Let’s say you have a service that you offer and it seems like the world is awash with business coaches. You decide, “I’m going to be a business coach.” Talk us through the process of qualifying or positioning ourselves in that field and what most people would be missing once they start.
If you’re going to say, “I’m going to be a business coach,” and we map that out on a quadrille pad which is what I like to use, the first thing I’m going to say is, “What kind of coach are you going to be? Are you going to be on the high end? Are you going to be specialized or broad-based? What are you going to do?” Having had the opportunity to coach lots of people who want to become consultants, coaches, and experts, “Tell me exactly what your expertise says and why that expertise is worth a lot of money. Why is that worth something? Why is somebody going to do that?”
I’ll go quickly through The Five Power Disqualifiers. The first one is money. Money has got to be the number one factor. If your mindset is, “I’m going to be the cheapest,” then good luck because there’s probably always somebody cheaper. There’s a guy somewhere else. There’s probably a business coach in Bangladesh and they’ll do it for $2 an hour. The second thing is what I call the big benefit. You could call it a USP but it’s the big benefit. Why are you here? What is the purpose of it?
When somebody comes to me for coaching, they’ll come in and say, “We want somebody who’s street smart, done turnarounds, and has dealt with real problems.” Those are usually the kinds of customers and clients that are going to come to me because they’re going to take my reputation and what I’ve got. I ask people, “Tell me what is that?” We can use the phraseology superpower, but maybe that’s not clear enough. We’re not looking through a telephoto lens. We’re looking through a microscope. Tell me exactly what you do that’s going to make me go, “This is what I do,” and this pushes me into this spot.
The third thing is urgency. What is the urgent need for this? Most people will say, “I’m going to become a coach because I’m now on the street.” A perfect example is I was doing a coaching program for somebody that’s rather famous but I was doing the backend coaching for him. This guy came to me and he had spent 28 years in the semiconductor business doing process control. I know just by saying that, there are many of your readers who got a little tingle. This guy had decided that he was going to learn how to become a Google AdWords consultant. I don’t want to rain on anybody’s parade but I don’t know how many 28-year experience process guys there are versus Google AdWords consultants. I tried to explain to him that he should take what he’s good at and not try to acquire something. There may be a need for Google AdWords consultants, but how are you going to differentiate yourself, and then why is there any urgency?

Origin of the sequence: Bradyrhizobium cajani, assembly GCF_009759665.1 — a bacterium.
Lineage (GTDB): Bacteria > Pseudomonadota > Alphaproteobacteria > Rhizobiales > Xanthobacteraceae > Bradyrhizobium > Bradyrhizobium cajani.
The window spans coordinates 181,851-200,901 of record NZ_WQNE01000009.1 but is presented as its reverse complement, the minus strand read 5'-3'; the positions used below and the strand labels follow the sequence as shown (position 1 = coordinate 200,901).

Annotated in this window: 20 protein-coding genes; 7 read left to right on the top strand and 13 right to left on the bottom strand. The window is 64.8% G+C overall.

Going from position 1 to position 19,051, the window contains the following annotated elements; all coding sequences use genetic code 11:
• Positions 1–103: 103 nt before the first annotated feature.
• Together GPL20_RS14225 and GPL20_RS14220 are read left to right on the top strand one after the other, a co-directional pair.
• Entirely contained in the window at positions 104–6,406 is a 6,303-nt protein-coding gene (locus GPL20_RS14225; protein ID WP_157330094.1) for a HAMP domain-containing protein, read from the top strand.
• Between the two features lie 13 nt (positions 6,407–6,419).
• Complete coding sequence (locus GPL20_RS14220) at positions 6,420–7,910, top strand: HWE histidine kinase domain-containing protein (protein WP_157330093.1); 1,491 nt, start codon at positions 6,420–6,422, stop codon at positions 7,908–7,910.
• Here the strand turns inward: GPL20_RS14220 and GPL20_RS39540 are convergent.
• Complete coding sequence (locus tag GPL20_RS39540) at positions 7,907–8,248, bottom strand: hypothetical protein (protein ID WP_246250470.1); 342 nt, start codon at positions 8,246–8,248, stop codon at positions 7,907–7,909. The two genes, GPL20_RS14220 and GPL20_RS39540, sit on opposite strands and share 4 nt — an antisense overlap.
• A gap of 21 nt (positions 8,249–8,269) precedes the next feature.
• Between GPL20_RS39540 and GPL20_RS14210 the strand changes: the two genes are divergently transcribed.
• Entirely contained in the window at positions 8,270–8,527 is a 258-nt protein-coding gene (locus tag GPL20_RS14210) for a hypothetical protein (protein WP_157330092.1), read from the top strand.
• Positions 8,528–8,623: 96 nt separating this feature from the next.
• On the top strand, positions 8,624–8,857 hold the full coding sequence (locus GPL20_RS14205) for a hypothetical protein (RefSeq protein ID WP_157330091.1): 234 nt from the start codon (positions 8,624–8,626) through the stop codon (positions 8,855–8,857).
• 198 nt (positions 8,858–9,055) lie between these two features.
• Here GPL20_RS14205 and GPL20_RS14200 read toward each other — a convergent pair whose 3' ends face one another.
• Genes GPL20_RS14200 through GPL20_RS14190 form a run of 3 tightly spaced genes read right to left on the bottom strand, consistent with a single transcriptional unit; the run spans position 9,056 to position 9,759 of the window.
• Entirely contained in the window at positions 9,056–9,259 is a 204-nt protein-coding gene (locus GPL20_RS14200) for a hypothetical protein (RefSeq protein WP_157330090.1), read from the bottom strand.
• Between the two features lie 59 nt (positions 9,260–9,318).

Number four is decision-makers. Who are the decision-makers? Who are going to be those people? If I sit there and talk to somebody because I have a hard edge, and that’s one of the things I work off. That hard edge or sharp edge means that there are people who are going to love me and there are people who aren’t going to love me or dislike me. The people who don’t like me will go through a fifteen-minute initial consult and be like, “I don’t know if this is going to fit.” I usually say to them one thing, “If you don’t know if it’s going to fit, you probably should go to somebody else.” Could I use the money? Of course. Does it make sense if it doesn’t fit? No, it doesn’t. I’d rather talk to a decision-maker and say to them, “Let’s make the best decision because we’re going to have to live with that decision.” Whenever you sell something to anybody, you’re living with the decision that they’re going to make and we’re living with that.
The final one, number five is big plan. How does it fit into the big plan of things? When somebody says, “I want to be a business coach,” I say, “You have to explain to me a lot about why you are unique, why you can differentiate yourself, and what do you bring to the party that somebody will say, ‘I need to give you money to do this or not.’” Giving somebody standard basic stuff, maybe you’ll get a few clients. What you won’t do is you won’t build a position and what you’ll do is eventually, you’ll slowly but surely peter out and be done with it.
Let me see if I can summarize it because this is important. What you’re saying is that you need to understand by leveraging your past experience and potentially your reputation in that area. What you do is bring to the table something that needs to be urgently needed. It could be a sign of the times or an evolutionary process in business. Whatever that is, you must bring something powerful and urgent to the table. At that point, you have to find those who are capable of making the decision to do business with you because you’ve identified them as desperately needing your services.The real money is made in desire. Click To Tweet
That’s a good summary. The thing that you need to be able to say is when somebody says, “I’d love to do business with you, but I can’t afford you.” What I always explain to somebody like when I do events is, “My events are expensive. I don’t have low-end events.” When people say, “I love to come to it, but I don’t want to spend $8,000, $10,000, $15,000 or $20,000,” I say, “Great. I understand that.” “John, what are you going to do that’s cheaper?” Let’s put it this way. If you’re going to own a Ferrari, you’re going to go in and buy a Ferrari, but nobody goes in and buys a key fob for a Ferrari to start off the process. Not everybody can afford a Ferrari. Not everybody can afford what I do.